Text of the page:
The George Washington University Museum and The Textile Museum presents an exhibition entitled ‘Indian Textiles: 1,000 Years of Art and Design’, which will include many important pieces from the collection of Karun Thakar. Karun’s collection has also provided inspiration for some of Soane Britain’s best-loved textile designs.
When Soane co-founder Lulu Lytle first met the renowned textile collector Karun Thakar at his Portobello Market stall more than 20 years ago, they began a friendship that revolved around a deep mutual love of textiles and their history. “Karun has always been extremely generous with his knowledge,” she says, “and I have learnt more about the subject from him than from any number of books.” Some of Soane’s most beautiful patterns have already been inspired by Thakar’s remarkable collection of antique Asian textiles, including ‘Dianthus Chintz’, ‘Tulips & Butterflies’ and ‘Indian Parrots’, and so it was only natural that Lulu and Karun would consider reviving more of these precious designs. Serendipitously, the decision to do so coincided with the announcement of an exhibition at The George Washington University Museum and The Textile Museum, which would prominently feature pieces from Thakar’s collection in a showcase of 1000 years of Indian textiles.
Selecting the designs to reproduce was a huge privilege, bringing with it the chance to handle pieces that are both works of art and important pieces of history. It was invaluable having Karun to introduce the originals and talk through them; as a collector his knowledge is incredibly far-ranging, and his desire to communicate them to the world and give them new life speaks to his generous spirit.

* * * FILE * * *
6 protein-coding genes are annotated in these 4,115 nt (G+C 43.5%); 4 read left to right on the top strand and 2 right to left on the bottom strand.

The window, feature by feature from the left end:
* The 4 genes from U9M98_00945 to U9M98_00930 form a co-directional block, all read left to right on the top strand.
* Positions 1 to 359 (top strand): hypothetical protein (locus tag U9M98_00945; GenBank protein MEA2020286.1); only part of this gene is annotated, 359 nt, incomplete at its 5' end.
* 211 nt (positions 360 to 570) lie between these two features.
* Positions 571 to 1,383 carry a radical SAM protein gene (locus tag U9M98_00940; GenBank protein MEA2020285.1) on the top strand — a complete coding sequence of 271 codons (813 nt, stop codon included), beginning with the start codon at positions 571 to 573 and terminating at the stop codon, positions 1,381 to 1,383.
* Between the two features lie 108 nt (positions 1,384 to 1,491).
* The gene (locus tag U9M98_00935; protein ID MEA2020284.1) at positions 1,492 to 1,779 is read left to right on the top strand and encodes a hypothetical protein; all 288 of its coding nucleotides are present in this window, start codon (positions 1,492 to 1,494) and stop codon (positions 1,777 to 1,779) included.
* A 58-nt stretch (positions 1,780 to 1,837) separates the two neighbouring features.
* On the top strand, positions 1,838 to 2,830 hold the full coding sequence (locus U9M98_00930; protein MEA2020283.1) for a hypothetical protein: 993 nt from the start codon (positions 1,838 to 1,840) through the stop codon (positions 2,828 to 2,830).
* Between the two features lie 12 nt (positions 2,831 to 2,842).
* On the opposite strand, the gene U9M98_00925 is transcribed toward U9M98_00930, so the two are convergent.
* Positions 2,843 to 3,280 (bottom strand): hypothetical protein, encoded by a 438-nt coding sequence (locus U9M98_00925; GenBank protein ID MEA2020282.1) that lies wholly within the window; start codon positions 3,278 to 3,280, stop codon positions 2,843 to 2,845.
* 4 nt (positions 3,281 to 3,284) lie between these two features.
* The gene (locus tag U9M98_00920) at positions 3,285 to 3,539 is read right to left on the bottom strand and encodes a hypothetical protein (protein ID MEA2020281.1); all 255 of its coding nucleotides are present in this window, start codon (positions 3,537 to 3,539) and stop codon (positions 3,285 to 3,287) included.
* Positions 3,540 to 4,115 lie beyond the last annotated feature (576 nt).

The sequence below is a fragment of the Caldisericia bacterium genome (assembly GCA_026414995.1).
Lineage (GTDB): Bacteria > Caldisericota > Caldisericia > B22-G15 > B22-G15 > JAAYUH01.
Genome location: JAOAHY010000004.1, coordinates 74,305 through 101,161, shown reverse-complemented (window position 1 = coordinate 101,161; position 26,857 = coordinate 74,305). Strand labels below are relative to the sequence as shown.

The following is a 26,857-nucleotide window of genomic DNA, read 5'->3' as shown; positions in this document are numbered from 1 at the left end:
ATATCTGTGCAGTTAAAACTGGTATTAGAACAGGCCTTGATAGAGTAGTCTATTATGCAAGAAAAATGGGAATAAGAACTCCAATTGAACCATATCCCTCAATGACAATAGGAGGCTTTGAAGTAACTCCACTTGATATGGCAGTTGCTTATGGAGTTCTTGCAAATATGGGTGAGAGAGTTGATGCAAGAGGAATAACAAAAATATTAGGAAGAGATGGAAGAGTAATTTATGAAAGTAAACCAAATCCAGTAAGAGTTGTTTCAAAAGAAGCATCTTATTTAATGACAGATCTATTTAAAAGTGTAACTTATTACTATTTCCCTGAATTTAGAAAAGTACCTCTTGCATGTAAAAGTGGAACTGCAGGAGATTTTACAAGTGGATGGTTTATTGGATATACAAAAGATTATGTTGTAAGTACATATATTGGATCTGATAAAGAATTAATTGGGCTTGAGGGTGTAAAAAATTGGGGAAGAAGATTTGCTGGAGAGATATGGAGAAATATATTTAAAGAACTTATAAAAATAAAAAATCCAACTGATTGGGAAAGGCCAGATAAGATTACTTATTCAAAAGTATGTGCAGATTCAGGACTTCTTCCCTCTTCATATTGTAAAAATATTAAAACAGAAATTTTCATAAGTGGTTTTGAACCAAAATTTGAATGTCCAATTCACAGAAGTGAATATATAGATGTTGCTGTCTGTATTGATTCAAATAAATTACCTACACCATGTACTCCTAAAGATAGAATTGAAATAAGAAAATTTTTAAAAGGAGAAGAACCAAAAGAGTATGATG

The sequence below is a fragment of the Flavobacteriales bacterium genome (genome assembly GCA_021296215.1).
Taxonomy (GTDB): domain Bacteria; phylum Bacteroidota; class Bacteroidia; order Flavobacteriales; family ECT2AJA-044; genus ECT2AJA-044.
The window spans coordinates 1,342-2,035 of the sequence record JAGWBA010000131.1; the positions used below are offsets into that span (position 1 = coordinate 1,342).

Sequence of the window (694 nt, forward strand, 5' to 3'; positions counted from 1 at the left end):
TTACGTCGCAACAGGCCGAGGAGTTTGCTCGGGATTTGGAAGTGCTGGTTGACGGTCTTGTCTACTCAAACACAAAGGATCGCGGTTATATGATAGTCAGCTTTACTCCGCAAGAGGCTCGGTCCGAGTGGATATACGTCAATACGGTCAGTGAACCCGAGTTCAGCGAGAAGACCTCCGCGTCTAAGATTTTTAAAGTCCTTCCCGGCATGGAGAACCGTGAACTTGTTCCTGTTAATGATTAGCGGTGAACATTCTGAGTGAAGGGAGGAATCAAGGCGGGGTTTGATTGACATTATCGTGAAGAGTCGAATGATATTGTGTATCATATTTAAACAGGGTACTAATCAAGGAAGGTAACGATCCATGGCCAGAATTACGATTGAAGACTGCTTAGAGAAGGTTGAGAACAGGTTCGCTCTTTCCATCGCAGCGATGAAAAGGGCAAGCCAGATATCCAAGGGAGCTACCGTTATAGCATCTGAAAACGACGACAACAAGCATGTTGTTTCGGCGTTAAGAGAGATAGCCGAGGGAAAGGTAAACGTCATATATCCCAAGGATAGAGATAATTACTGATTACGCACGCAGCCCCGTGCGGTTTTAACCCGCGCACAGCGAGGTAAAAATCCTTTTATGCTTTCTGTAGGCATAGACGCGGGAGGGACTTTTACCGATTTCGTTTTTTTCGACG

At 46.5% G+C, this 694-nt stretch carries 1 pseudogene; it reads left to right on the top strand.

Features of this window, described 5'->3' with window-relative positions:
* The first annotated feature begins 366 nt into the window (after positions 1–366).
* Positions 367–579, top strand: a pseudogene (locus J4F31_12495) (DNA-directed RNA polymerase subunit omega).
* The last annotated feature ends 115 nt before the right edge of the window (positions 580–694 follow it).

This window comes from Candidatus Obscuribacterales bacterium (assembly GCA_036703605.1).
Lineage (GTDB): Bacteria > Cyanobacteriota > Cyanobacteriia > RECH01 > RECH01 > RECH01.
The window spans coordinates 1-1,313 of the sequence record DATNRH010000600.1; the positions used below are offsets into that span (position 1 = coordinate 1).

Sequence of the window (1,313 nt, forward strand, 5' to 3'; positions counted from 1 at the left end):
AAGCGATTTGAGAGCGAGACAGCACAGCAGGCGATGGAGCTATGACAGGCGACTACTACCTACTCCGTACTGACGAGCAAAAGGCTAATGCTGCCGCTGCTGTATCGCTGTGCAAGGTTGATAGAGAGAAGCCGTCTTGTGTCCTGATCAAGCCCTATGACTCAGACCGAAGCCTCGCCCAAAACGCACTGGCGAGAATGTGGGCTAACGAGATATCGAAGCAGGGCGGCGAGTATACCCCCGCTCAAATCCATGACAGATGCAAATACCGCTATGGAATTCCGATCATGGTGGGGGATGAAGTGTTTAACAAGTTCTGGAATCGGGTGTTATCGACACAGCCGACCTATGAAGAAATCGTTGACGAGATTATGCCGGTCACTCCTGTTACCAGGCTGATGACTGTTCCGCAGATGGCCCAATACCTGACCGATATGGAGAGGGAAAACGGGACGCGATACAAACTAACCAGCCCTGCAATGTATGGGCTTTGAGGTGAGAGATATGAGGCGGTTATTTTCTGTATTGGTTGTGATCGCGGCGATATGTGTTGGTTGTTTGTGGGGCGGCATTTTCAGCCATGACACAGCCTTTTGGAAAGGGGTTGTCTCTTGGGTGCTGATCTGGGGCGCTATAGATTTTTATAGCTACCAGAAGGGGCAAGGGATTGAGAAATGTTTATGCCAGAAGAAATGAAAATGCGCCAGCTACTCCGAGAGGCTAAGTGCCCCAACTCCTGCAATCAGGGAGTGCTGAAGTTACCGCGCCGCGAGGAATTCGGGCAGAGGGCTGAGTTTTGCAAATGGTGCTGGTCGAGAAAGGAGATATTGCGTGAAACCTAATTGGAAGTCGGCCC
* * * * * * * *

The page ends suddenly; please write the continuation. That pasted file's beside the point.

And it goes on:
With an endless choice of textiles before them, Lulu looked for those that felt ebullient yet had a rigorous underlying rhythm to them. This rhythm helps the designs to translate when they are hung or used for upholstery. In finding the patterns that would become the wallpaper and three printed fabrics in the final collection, Lulu also looked for particular types of pattern: a dense, full coverage chintz pattern from a sarong was reproduced as ‘Coromandel Tulip’ and, on a smaller scale, as ‘Jasmine & Frangipani’. The delicate ‘Floral Lattice’ pattern – derived from an embroidered original – makes a particularly sophisticated use of space, while the ‘Arabesque’ wallpaper is a classic, atmospheric block print with a subtly refined complexity. In the end, though, it really came down to gut instinct, to the textiles that were simply astonishing at first sight.
Once the designs were chosen, the careful process of reproducing them could begin. Lulu notes how important it was to do justice to the originals, given how painstaking the process of making them was in the 18th century. The original chintzes were not only drawn and painted entirely by hand but also coloured using extremely complex and lengthy dye processes. To honour this labour and the beautiful results it produced, the designs were hand-drawn from scratch, making only small changes to the scale. The same attentiveness extended to the colours, which were specially mixed and repeatedly adjusted. Even the stamped quality of the block printed original of ‘Arabesque’ and the embroidered texture of ‘Floral Lattice’ were meticulously incorporated into the new designs, with a great deal of experimentation to get it right. Any compromise on detail or quality risked destroying the magic of the pattern.
From second gallery left to right: Wrapped garment, sarong, Coastal Southeast India, for export to Indonesia, first half of the 18th century, from the Karun Thakar Collection; Soane’s Coromandel Tulip; Assembled fragments from a set of bed hangings from Ashburnham Place. Made in Gujarat for the Western market, 17th century, from the Karun Thakar Collection. ; Soane’s Indian Parrots; Fragment of chintz (detail), coastal southeast India, made for the Dutch market, 1700-1730, from the Karun Thakar Collection; Soane’s Tulips and Butterflies
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